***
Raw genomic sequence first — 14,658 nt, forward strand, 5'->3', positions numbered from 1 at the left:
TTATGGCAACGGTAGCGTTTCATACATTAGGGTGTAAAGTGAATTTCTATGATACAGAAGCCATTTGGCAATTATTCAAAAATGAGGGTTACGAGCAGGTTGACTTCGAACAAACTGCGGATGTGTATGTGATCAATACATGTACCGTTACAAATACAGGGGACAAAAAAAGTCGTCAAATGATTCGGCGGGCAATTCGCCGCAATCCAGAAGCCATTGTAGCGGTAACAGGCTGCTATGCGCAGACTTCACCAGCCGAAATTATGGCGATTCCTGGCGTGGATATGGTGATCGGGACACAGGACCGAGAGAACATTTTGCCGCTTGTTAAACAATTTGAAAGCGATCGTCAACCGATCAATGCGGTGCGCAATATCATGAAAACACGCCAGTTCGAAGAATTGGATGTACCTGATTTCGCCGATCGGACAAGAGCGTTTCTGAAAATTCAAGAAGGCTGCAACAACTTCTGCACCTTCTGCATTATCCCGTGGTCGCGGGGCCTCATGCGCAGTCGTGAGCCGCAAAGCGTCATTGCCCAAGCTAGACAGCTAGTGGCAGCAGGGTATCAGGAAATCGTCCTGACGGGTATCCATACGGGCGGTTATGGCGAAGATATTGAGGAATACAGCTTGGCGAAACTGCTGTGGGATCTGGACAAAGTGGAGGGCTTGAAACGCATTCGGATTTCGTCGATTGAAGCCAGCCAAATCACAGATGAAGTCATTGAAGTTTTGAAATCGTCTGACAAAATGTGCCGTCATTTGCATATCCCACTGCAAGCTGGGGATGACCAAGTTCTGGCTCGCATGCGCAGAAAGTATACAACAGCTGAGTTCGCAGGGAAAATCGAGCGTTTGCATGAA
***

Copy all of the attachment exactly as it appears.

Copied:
Raw genomic sequence first — 14,658 nt, forward strand, 5'->3', positions numbered from 1 at the left:
TTATGGCAACGGTAGCGTTTCATACATTAGGGTGTAAAGTGAATTTCTATGATACAGAAGCCATTTGGCAATTATTCAAAAATGAGGGTTACGAGCAGGTTGACTTCGAACAAACTGCGGATGTGTATGTGATCAATACATGTACCGTTACAAATACAGGGGACAAAAAAAGTCGTCAAATGATTCGGCGGGCAATTCGCCGCAATCCAGAAGCCATTGTAGCGGTAACAGGCTGCTATGCGCAGACTTCACCAGCCGAAATTATGGCGATTCCTGGCGTGGATATGGTGATCGGGACACAGGACCGAGAGAACATTTTGCCGCTTGTTAAACAATTTGAAAGCGATCGTCAACCGATCAATGCGGTGCGCAATATCATGAAAACACGCCAGTTCGAAGAATTGGATGTACCTGATTTCGCCGATCGGACAAGAGCGTTTCTGAAAATTCAAGAAGGCTGCAACAACTTCTGCACCTTCTGCATTATCCCGTGGTCGCGGGGCCTCATGCGCAGTCGTGAGCCGCAAAGCGTCATTGCCCAAGCTAGACAGCTAGTGGCAGCAGGGTATCAGGAAATCGTCCTGACGGGTATCCATACGGGCGGTTATGGCGAAGATATTGAGGAATACAGCTTGGCGAAACTGCTGTGGGATCTGGACAAAGTGGAGGGCTTGAAACGCATTCGGATTTCGTCGATTGAAGCCAGCCAAATCACAGATGAAGTCATTGAAGTTTTGAAATCGTCTGACAAAATGTGCCGTCATTTGCATATCCCACTGCAAGCTGGGGATGACCAAGTTCTGGCTCGCATGCGCAGAAAGTATACAACAGCTGAGTTCGCAGGGAAAATCGAGCGTTTGCATGAA